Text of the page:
Russians accuse American astronaut of drilling hole in Soyuz

In several articles published today in the state-run Russian press, the Russians made the accusation that the hole and drilling damage that had been found on an in-orbit Soyuz capsule was put there by an American astronaut.

The first link above notes that while the Russians took a lie detector test, showing they didn’t drill the hole, the Americans refused. A second TASS link argues that their investigation proves that all the drill damage had to been done in orbit, for two reasons. First, they always test the capsule’s intergrity in a vacuum chamber before launch, and would have discovered it then. Second, the nature of the drill damage suggests it was done in zero gravity.

A third link provides an English translation of the more detailed Russian report, which made this direct accusation:

Firstly, the illness of the female astronaut, which is the first known incident of deep vein thrombosis in orbit, and the fact that Serena Maria Auñón-Chancellor had suffered the condition was published in a scientific article only after she had returned to Earth. This could have provoked ‘an acute psychological crisis’, which could have led to attempts by various means to speed up her return to the planet, according to my anonymous source. Secondly, for some reason unknown to Roscosmos, the video camera at the junction of the Russian and American segments was not working at that time. Thirdly, the Americans refused to perform a polygraph examination, while the Russian cosmonauts were polygraphed. Fourthly, Russia never had an opportunity to study the tools and the drill which are aboard the ISS to see if there are any signs of metal shavings from the hull of our ship’s orbital module.

This longer article also makes the claim that, because of the location of some of the drill attempts, whoever did drilling had no knowledge of the Soyuz’s construction.

All this may be true, but it conveniently ignores several very important facts: The one successful drillhole that caused the leak had been patched, which would have prevented any leak during the vacuum tests on the ground. The leak occurred because the patch was not designed to survive the hostile environment of space and eventually failed.

Also, the Russians’ own investigation had found that there was plenty of time on the ground for this sabotage to have occurred, so saying it had to have happened in space is incorrect.

Finally, the claim that the drill damage had to have been done in zero gravity is pure opinion, and hardly evidence.

In other words, it sounds as if the Russians are trying to shift blame from themselves (and an unknown ground worker) to an American astronaut. It is certainly possible that their claims are true, but they seem incredibly implausible. Much more likely would be sabotage on the ground by a very disgruntled Russian worker, routinely underpaid and resentful of the corruption that permeates Roscosmos and all of Russian society.

Such a conclusion however would be beyond embarrassing for the Putin government and the head of Roscosmos, Dmitry Rogozin. It is far better to place the blame on an American, especially because the end of the U.S.-Russian partnership on ISS is only a few years away.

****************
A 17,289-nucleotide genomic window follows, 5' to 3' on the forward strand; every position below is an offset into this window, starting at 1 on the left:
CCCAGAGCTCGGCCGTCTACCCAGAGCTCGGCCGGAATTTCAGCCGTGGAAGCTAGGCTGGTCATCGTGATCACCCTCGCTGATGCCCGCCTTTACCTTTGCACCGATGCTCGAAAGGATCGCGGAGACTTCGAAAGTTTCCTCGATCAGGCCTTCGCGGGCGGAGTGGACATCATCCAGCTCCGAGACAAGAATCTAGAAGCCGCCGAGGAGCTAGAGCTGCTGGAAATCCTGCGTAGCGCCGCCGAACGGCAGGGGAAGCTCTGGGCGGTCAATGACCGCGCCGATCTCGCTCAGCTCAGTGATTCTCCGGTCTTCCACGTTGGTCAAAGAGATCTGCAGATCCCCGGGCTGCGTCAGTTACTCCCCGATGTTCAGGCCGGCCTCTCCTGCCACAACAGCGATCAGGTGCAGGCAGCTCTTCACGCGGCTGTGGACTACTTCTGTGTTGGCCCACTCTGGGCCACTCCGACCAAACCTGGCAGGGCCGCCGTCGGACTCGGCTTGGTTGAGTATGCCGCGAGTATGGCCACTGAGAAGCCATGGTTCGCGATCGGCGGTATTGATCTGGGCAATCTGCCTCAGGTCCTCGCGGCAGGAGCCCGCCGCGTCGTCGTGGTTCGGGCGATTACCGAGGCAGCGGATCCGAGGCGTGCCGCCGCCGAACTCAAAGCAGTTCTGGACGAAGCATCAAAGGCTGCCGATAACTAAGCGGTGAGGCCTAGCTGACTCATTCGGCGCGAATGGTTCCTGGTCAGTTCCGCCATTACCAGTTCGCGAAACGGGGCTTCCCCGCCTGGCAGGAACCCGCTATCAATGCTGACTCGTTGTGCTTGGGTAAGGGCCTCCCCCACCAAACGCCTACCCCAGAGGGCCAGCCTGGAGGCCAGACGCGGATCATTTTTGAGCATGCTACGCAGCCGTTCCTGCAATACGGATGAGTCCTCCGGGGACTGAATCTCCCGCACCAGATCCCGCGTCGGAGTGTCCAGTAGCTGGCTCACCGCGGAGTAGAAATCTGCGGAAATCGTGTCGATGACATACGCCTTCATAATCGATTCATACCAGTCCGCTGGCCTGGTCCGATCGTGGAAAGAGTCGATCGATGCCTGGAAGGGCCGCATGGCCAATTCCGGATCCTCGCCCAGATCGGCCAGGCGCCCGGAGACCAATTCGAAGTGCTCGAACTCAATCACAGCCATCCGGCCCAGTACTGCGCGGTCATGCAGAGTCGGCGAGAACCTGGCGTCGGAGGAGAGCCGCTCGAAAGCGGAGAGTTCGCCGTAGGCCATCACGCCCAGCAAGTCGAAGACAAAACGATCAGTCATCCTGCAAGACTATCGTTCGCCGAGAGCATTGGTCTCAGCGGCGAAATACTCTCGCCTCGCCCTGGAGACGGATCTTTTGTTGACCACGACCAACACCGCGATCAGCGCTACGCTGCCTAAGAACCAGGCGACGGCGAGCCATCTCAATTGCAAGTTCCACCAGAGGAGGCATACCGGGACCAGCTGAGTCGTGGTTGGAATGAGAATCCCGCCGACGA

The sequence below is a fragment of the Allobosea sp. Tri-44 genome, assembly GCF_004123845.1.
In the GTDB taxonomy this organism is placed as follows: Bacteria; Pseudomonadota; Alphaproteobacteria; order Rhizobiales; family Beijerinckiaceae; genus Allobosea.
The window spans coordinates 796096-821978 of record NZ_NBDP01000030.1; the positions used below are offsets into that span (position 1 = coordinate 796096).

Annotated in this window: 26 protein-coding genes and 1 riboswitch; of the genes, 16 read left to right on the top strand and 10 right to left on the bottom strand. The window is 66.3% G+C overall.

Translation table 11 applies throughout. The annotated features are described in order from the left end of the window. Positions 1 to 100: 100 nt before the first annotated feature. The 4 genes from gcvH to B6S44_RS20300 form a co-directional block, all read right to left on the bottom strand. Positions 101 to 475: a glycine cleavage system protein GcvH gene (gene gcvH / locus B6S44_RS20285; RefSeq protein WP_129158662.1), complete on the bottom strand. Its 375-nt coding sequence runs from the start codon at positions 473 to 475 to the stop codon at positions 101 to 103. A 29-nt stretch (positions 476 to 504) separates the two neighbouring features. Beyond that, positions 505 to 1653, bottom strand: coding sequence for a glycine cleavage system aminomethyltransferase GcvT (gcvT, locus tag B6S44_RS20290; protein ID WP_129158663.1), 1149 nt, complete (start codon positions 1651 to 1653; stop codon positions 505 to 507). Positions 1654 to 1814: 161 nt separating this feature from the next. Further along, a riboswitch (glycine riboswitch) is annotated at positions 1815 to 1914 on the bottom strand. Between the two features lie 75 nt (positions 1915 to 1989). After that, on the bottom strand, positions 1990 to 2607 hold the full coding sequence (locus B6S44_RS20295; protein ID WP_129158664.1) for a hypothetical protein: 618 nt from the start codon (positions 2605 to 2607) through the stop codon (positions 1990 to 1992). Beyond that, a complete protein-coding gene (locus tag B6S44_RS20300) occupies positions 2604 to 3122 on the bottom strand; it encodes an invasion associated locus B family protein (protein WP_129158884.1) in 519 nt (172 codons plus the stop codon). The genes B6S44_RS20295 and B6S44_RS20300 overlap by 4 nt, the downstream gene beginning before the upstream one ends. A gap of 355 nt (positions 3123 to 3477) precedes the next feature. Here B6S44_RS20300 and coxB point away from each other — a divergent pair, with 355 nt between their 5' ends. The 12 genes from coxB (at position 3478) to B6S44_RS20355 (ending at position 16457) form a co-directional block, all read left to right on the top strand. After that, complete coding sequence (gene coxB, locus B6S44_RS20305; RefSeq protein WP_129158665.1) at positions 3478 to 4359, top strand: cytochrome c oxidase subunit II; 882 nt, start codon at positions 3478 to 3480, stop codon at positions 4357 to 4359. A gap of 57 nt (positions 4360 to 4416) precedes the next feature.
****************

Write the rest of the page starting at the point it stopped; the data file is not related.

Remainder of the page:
Bridenstine will ask Russia for explanation about drill hole

NASA’s administrator Jim Bridenstine, when asked by journalists about the decision by Russia to keep secret the origins of the drill hole in a Soyuz capsule that caused a leak on ISS, said he will politely beg Russia for some answers.

NASA Administrator Jim Bridenstine vowed Thursday to speak to the head of the Russian space agency after reports that the cause of a hole found on the International Space Station last year would be kept secret.

But he was careful to point out that he doesn’t want this situation to destroy the country’s relationship with Russia, a partner in space since 1975. “They have not told me anything,” Bridenstine told the Houston Chronicle during a question and answer session at a Houston energy conference. “I don’t want to let one item set (the relationship) back, but it is clearly not acceptable that there are holes in the International Space Station.”

Sure, let’s not offend those Russians so we can keep flying Americans on their capsules, even though they won’t tell us who drilled a hole in a Soyuz capsule prior to launch, then patched it badly so that it began leaking after a few months in space.

This kind of logic could only make sense in Washington government circles.

Roscosmos knows but will not disclose cause of Soyuz drilled hole

According to a statement by Dmitri Rogozin, the head of Roscosmos, the Russians now know what or who caused the drillhole in a Soyuz capsule, found when air began to leak from ISS in August 2018, but they will not reveal that information.

What happened is clear to us, but we won’t tell you anything”, Rogozin said at a meeting with the participants of a scientific youth conference. … We may have some secrets”, he said.

I wonder if NASA will accept this decision. I also wonder why this doesn’t raise the hackles of NASA’s safety panel, which seems so willing to stall the launch of American manned capsules for far less worrisome safety reasons, thus forcing us to use Russia’s Soyuz capsule instead.